May 10 2023
Today, Wednesday May 10
How to Respond to Evil People
To the Chief Musician. A Contemplation of David when Doeg the Edomite went and told Saul, and said to him, ‘David has gone to the house of Ahimelech.’
“Why do you boast in evil, O mighty man? The goodness of God endures continually. Your tongue devises destruction, Like a sharp razor, working deceitfully. You love evil more than good, Lying rather than speaking righteousness. Selah You love all devouring words, You deceitful tongue.”
As we study through the Psalms, we need to remember that they are not in order as to when they took place in history. Psalm 52 actually took place years before Psalm 51 was written and had taken place. In Psalm 51 we read of David’s confession of his sin of adultery and murder after he had successfully set up his kingdom. The story and history behind Psalm 51 is found in 2 Samuel 11-12.
The long title of Psalm 52 tells us exactly what the story is behind David writing it. You can and should read 1 Samuel 21-22 to get the fullest understanding of David’s heart and emotions as he is writing this Psalm. This Psalm is called a “Contemplation”, a “Maschil Psalm”, which is a Psalm of instruction. It is also the first of a series or four Psalms (Psalms 52, 53, 54, 55) that are grouped together and called “Maschil Psalms.
David is no doubt somewhat angry as he writes this “imprecatory Psalm”, calling down the righteous vengeance of God upon an evil man named Doeg. But this psalm was not the result of malice and spite as it deals with the inescapable justice of God.
Doeg was an Edomite, which was a black mark on any man's name in Israel especially in later years, for the Edomites, although close kin to the Israelites, were bitter enemies of the people of God. Herod the Great, who massacred the babes of Bethlehem, was an Edomite. Doeg was an Edomite. Yet somehow, despite his alien background, he had attained high rank in Israel, for he was chief of Saul's herdsmen. Any hatred King Saul harbored against David was magnified and intensified in the heart of Doeg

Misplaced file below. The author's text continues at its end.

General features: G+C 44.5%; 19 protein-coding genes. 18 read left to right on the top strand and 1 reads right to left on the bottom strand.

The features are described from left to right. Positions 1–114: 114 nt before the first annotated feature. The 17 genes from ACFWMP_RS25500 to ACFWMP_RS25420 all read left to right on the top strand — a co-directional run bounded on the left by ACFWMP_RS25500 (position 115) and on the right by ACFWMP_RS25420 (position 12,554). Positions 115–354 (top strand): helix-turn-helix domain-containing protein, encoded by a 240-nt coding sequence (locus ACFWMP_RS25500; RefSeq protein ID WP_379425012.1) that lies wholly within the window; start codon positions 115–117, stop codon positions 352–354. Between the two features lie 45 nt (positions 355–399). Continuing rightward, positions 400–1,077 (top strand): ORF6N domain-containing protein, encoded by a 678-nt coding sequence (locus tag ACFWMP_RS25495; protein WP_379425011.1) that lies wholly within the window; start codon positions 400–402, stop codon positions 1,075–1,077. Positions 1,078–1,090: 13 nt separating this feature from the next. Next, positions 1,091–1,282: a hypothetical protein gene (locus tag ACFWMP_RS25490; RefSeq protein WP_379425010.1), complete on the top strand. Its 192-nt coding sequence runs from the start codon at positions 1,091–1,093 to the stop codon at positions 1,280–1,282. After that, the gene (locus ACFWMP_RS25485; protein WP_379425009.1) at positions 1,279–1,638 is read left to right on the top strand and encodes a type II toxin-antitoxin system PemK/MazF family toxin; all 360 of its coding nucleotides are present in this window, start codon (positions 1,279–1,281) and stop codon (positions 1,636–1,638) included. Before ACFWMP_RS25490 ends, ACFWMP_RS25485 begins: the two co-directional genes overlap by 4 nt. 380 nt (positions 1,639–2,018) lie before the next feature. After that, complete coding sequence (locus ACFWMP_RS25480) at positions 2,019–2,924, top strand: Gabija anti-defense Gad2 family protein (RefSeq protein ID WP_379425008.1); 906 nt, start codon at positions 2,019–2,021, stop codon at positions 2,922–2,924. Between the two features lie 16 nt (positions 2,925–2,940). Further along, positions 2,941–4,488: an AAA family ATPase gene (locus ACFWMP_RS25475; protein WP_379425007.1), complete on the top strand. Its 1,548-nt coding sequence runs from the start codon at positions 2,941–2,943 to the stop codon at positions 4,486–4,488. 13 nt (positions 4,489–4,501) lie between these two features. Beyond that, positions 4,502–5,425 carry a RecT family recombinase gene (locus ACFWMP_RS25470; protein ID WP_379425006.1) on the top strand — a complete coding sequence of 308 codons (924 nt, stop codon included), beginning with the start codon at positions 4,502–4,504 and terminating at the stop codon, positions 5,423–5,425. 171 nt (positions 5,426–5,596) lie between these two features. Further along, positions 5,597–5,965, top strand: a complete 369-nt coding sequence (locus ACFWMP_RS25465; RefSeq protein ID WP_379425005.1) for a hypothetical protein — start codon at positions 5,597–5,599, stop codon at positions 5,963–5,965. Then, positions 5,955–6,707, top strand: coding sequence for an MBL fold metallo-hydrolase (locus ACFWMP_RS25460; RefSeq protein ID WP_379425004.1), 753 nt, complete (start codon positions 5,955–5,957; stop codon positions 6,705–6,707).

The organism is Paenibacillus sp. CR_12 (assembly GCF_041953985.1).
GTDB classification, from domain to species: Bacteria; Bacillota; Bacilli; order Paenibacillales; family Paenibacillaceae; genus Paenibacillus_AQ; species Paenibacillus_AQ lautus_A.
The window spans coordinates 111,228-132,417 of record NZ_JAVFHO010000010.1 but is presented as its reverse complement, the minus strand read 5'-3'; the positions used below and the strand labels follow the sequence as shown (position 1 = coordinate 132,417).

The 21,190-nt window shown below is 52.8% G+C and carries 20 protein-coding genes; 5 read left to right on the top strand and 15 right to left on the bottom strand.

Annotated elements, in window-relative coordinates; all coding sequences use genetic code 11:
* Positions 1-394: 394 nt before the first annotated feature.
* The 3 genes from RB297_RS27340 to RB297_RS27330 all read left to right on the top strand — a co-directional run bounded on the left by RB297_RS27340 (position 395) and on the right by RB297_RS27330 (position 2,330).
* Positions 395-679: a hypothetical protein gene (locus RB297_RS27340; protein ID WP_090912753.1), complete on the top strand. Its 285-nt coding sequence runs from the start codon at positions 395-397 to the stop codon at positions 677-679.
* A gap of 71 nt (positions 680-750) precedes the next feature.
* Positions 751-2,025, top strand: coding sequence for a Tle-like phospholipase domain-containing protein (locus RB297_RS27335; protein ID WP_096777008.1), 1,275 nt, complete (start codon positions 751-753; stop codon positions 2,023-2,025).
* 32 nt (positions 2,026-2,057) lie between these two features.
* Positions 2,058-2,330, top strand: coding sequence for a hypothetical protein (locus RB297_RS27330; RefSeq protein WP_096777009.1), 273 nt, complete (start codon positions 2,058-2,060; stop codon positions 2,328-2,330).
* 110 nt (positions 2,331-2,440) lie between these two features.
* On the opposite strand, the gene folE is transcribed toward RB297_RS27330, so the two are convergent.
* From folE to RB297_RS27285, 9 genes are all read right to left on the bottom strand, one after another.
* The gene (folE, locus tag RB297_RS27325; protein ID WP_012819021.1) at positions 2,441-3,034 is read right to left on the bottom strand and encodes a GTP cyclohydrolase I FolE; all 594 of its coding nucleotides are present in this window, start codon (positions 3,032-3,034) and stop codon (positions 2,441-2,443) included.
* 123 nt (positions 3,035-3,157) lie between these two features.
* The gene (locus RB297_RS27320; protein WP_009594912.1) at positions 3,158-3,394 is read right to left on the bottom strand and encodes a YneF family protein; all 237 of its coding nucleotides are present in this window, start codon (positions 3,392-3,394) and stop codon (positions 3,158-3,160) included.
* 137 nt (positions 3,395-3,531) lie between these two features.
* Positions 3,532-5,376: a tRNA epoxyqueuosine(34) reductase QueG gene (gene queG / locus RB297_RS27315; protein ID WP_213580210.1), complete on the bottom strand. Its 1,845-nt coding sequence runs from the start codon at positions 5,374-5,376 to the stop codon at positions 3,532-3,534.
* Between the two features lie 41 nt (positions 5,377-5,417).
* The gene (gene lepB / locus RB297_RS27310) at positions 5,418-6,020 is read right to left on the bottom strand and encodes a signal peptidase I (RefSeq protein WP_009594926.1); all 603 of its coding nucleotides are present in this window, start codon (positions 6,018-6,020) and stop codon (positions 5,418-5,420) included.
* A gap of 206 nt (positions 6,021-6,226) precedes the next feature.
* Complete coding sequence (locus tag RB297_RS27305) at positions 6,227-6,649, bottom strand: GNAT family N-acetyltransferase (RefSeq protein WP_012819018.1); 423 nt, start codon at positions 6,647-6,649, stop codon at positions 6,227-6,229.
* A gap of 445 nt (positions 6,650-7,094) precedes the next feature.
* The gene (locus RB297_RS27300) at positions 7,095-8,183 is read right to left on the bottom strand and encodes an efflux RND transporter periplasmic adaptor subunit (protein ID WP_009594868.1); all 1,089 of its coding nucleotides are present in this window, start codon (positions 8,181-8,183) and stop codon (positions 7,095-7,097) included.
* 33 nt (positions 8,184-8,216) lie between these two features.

Doeg was dangerous and ungodly man. This also speaks ill of Saul that he would keep a man of Doeg's disposition about him. But he did and that highlights one of the great differences between Saul and David. David kept some rough characters around him, too, but David had a way with men and contact with David transformed them. Contact with Saul just brought out the worst in those around him.
When you read 1 Samuel 21-22, you find that at this time David was a fugitive running from jealous King Saul. King Saul had already made sixteen attempts to murder David, and David, taking matters into his own hands, decided to flee the country and find refuge with the Philistines. Saul was afraid of the Philistines. He might have had a long arm, but did not dare thrust it into Philistine country.
Hurrying over Mount Olivet, David came to Nob. In those days the ancient Tabernacle rested at Nob in the shade of the olive trees which clothed the slopes and summit of Olivet. In those days, too, the high priest of Israel resided there. He was Ahimelech, a descendant of Eli and a man with a healthy fear of king Saul.
Ahimelech saw David coming and was not eager to meet him. David asked for bread for himself and his men and Ahimelech gave David the consecrated loaves from the table of shewbread in the holy place of the Tabernacle—loaves set aside by divine decree for the use of the priests alone. (Jesus mentions this incident in the Gospels).
David also asked for the sword of Goliath and got it from Ahimelech. He noticed that Doeg, the chief herdsman of Saul was there and knew that it was probably future trouble. And sure enough, later when David is hiding in the cave at Adullam, someone tells him that Doeg has reported to King Saul about his visit with Ahimelech. We believe that is when David responded and wrote this Psalm.
We all have experienced the presence of evil people in our lives. and it is very difficult to deal with them. After David addresses Doeg’s evil, proud boasting, calling him a “big shot”, he immediately reminds himself that “the goodness of God endures continually.” (v. 1). We need to keep that in mind as we ask for God’s grace in responding to the evil in the world around us!